Why? Because Ellroy, after a whole lifetime spent going from one relationship to the next, decides that he’s finally found the Holy Grail – never mind that she’s married – and comes up with this whole rationale as to why his part in destroying the marriage is justified. After all, he and his latest have a special bond, right? And her daughters don’t actively despise him. And the ex-husband’s a pretty good sport about it (or at least feigns it well enough so Ellroy never has to contemplate having a shred of remorse).
But based upon the preceding 190 pages, you know it won’t last.
By: John D. MacDonald, 1987
Fawcett, 259 pp.
Tucker Loomis is one hard drinkin’, fast talkin’, real estate developin’ good ol’ boy from West Bay, Mississippi on the Gulf Coast. Loomis — with the help of some wealthy and influential friends and a few cooperative government officials — acquires Bernard Island, a barrier island off the Gulf Coast of Mississippi. Loomis knows that the government will eventually buy back the island for a small profit because Bernard Island is one of the barrier islands that protect the fragile wetlands along that portion of the Gulf Coast around Pascagoula and Biloxi and the Government needs to preserve those barrier islands the best it can.
But a small profit never interested Loomis so he fabricates elaborate development plans for Bernard Island. Multi-million dollar homes, clubs, golf course, helicopter pad, marina and all the amenities of an exclusive enclave 10 miles off shore — right in the path of major hurricanes, any one of which could wipe Bernard Island clean down to mean high tide. Loomis knows he could never get all the zoning and environmental permits needed to complete the project but completing development of Bernard Island was never his intention.
Loomis reckons that if he makes his development plans convincing enough, he can counter sue the government for the millions he would have made if he had actually developed Bernard Island. Millions more than what the government would initially offer to buy it back for. Loomis fakes commitments to buy property on Bernard Island with the help of an unscrupulous real estate agent to show that he could have sold his development. But another honest real estate agent (not an oxymoron), Wade Rowley, stumbles across information revealing Loomis’ plans to extort millions from the government without ever lifting a shovel.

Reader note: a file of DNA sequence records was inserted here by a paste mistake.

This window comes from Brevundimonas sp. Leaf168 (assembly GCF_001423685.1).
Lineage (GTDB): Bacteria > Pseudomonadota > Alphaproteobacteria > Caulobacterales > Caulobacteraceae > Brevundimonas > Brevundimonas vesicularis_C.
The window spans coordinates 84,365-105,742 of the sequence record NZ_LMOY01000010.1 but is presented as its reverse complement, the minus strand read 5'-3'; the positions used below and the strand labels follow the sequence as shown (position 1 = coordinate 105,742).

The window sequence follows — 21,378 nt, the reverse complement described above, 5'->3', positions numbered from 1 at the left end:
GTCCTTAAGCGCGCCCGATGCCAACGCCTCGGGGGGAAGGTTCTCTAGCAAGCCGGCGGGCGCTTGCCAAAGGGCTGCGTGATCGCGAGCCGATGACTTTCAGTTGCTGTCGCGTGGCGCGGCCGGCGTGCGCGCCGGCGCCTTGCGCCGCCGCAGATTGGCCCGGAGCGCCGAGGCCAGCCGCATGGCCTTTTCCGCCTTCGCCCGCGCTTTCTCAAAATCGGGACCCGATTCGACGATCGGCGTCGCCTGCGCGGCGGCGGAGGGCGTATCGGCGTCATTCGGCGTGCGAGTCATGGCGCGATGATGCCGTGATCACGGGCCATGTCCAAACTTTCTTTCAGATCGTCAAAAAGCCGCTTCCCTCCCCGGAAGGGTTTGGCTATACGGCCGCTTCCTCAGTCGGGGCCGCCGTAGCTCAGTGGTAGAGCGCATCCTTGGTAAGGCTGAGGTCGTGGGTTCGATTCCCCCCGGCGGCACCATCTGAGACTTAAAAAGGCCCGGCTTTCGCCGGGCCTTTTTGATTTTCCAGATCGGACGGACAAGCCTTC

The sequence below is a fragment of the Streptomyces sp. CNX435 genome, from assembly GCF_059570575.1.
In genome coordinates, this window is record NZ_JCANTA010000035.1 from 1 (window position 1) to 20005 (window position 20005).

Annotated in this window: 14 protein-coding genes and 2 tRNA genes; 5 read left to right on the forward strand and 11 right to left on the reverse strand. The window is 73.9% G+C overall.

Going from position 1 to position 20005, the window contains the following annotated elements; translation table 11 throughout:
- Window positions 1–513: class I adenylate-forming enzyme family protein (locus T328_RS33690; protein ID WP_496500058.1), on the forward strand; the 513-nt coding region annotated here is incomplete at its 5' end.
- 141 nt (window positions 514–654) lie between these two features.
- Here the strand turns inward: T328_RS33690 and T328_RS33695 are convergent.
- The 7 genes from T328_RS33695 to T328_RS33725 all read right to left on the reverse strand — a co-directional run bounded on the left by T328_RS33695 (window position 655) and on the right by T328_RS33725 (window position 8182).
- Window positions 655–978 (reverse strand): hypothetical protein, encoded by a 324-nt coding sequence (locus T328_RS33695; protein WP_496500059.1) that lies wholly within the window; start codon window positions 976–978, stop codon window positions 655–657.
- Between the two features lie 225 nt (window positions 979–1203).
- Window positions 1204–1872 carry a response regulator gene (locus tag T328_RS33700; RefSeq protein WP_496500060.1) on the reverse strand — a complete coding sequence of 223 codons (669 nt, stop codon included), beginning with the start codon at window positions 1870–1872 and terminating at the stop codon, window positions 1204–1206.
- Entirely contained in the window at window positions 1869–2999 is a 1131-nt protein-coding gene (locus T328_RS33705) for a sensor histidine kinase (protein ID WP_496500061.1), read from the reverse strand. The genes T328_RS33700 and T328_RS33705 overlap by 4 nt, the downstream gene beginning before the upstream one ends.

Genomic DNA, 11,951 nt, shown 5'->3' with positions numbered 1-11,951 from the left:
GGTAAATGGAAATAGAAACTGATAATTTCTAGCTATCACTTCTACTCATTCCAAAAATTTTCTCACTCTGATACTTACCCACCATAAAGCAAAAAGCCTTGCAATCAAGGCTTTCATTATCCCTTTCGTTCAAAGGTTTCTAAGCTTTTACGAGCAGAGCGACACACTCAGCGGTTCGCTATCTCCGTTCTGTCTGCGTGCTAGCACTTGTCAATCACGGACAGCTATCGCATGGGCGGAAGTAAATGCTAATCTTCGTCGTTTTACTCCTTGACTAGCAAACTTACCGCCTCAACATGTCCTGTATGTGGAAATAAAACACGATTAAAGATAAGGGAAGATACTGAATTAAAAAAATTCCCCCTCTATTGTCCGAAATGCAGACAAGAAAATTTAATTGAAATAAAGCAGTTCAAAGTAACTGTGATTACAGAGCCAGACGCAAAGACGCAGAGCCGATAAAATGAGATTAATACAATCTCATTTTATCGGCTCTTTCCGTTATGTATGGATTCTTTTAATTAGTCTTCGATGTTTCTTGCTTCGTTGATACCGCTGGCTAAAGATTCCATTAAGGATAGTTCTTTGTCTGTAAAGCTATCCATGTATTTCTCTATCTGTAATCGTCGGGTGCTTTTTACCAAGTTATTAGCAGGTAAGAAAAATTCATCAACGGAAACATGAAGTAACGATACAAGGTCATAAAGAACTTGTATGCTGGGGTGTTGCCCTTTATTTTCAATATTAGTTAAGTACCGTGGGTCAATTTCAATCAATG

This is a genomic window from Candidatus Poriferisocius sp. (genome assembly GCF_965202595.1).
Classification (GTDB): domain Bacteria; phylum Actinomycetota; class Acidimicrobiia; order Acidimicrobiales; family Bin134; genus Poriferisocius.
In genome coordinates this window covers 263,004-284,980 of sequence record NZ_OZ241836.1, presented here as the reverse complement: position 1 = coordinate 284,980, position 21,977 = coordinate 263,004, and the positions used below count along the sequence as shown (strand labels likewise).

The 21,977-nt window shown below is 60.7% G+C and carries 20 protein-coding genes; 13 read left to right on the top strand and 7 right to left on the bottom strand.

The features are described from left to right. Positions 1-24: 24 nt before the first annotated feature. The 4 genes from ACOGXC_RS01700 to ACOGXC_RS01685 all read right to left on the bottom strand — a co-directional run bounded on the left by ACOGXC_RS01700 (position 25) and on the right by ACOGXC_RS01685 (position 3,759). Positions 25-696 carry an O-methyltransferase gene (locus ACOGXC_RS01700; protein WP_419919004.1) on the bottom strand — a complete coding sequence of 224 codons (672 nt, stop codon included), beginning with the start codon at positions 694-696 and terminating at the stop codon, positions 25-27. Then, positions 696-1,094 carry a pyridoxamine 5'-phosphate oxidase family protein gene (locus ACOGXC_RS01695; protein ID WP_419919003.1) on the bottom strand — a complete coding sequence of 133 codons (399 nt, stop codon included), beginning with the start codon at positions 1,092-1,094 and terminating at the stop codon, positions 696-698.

Rowley takes the information he has to a high-level Parks official, Gordon Hammond, who expresses his frustration at the continuing rampant over development of the fragile wetlands:
“By now I ought to be able to take the long view. But you feel helpless. We’re in an endless war with the developers, a very critical and deadly war and they don’t even know they’re in one. All they know is that if they are patient enough and generous enough and amiable enough, sooner or later they pry some more fragile marshland from the politicians and take it away from the people forever. They rip it out of the ecosystem so completely it is as if it never existed. They put up condominiums and increase the sewage load, the traffic load, fire and police protection, water supply, education costs. But they make enough to join the right clubs, drive the right cars and build their homes overlooking the water. And they go to breakfast work sessions of the Chamber of Commerce and the Committee of One Hundred to talk about the problems of the future of the Gulf area. And after they are dead, the damage they do goes on and on, visited on their descendants forevermore. Their great-grandchildren will live in a world that is drab, dirty, ugly and dangerous.”
It is a heartfelt story that has lost none of its relevance in the 25 years since it was published. MacDonald is a perceptive storyteller, one who lived through the development boom and bust of Florida and the Gulf Coast, and saw firsthand the excesses and empty promises of developers only concerned with their own best interests. “Barrier Island” is a story describing problems people in small towns everywhere face when rapacious and immensely wealthy and powerful developers decide that their town offers opportunity for profit.
“Barrier Island” is available at our local library.